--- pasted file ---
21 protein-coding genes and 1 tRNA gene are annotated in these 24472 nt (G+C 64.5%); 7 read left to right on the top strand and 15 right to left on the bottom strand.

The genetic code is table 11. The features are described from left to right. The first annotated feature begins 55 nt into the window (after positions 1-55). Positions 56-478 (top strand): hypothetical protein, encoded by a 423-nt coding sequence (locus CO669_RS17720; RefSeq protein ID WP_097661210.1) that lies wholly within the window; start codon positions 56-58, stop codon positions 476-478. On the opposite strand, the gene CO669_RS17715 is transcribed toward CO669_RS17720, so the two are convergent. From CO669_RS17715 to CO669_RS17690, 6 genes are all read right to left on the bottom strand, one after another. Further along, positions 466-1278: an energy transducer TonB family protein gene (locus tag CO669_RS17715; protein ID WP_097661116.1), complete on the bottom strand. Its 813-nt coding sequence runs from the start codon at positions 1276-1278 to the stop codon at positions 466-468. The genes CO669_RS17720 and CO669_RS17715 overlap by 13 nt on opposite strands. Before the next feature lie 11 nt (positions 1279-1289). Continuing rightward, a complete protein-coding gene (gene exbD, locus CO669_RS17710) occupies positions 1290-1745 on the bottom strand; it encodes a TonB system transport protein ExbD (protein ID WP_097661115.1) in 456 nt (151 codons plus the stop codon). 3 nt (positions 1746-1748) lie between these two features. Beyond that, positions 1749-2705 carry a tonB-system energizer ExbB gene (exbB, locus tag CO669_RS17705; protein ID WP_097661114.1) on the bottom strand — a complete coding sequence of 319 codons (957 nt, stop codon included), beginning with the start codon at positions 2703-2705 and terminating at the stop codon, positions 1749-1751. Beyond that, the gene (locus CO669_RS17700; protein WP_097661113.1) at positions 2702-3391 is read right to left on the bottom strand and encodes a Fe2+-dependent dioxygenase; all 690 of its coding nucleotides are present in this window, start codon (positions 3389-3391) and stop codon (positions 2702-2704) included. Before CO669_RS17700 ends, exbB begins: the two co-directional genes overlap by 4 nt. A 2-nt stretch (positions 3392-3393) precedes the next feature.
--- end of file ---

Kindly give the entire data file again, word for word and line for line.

21 protein-coding genes and 1 tRNA gene are annotated in these 24472 nt (G+C 64.5%); 7 read left to right on the top strand and 15 right to left on the bottom strand.

The genetic code is table 11. The features are described from left to right. The first annotated feature begins 55 nt into the window (after positions 1-55). Positions 56-478 (top strand): hypothetical protein, encoded by a 423-nt coding sequence (locus CO669_RS17720; RefSeq protein ID WP_097661210.1) that lies wholly within the window; start codon positions 56-58, stop codon positions 476-478. On the opposite strand, the gene CO669_RS17715 is transcribed toward CO669_RS17720, so the two are convergent. From CO669_RS17715 to CO669_RS17690, 6 genes are all read right to left on the bottom strand, one after another. Further along, positions 466-1278: an energy transducer TonB family protein gene (locus tag CO669_RS17715; protein ID WP_097661116.1), complete on the bottom strand. Its 813-nt coding sequence runs from the start codon at positions 1276-1278 to the stop codon at positions 466-468. The genes CO669_RS17720 and CO669_RS17715 overlap by 13 nt on opposite strands. Before the next feature lie 11 nt (positions 1279-1289). Continuing rightward, a complete protein-coding gene (gene exbD, locus CO669_RS17710) occupies positions 1290-1745 on the bottom strand; it encodes a TonB system transport protein ExbD (protein ID WP_097661115.1) in 456 nt (151 codons plus the stop codon). 3 nt (positions 1746-1748) lie between these two features. Beyond that, positions 1749-2705 carry a tonB-system energizer ExbB gene (exbB, locus tag CO669_RS17705; protein ID WP_097661114.1) on the bottom strand — a complete coding sequence of 319 codons (957 nt, stop codon included), beginning with the start codon at positions 2703-2705 and terminating at the stop codon, positions 1749-1751. Beyond that, the gene (locus CO669_RS17700; protein WP_097661113.1) at positions 2702-3391 is read right to left on the bottom strand and encodes a Fe2+-dependent dioxygenase; all 690 of its coding nucleotides are present in this window, start codon (positions 3389-3391) and stop codon (positions 2702-2704) included. Before CO669_RS17700 ends, exbB begins: the two co-directional genes overlap by 4 nt. A 2-nt stretch (positions 3392-3393) precedes the next feature.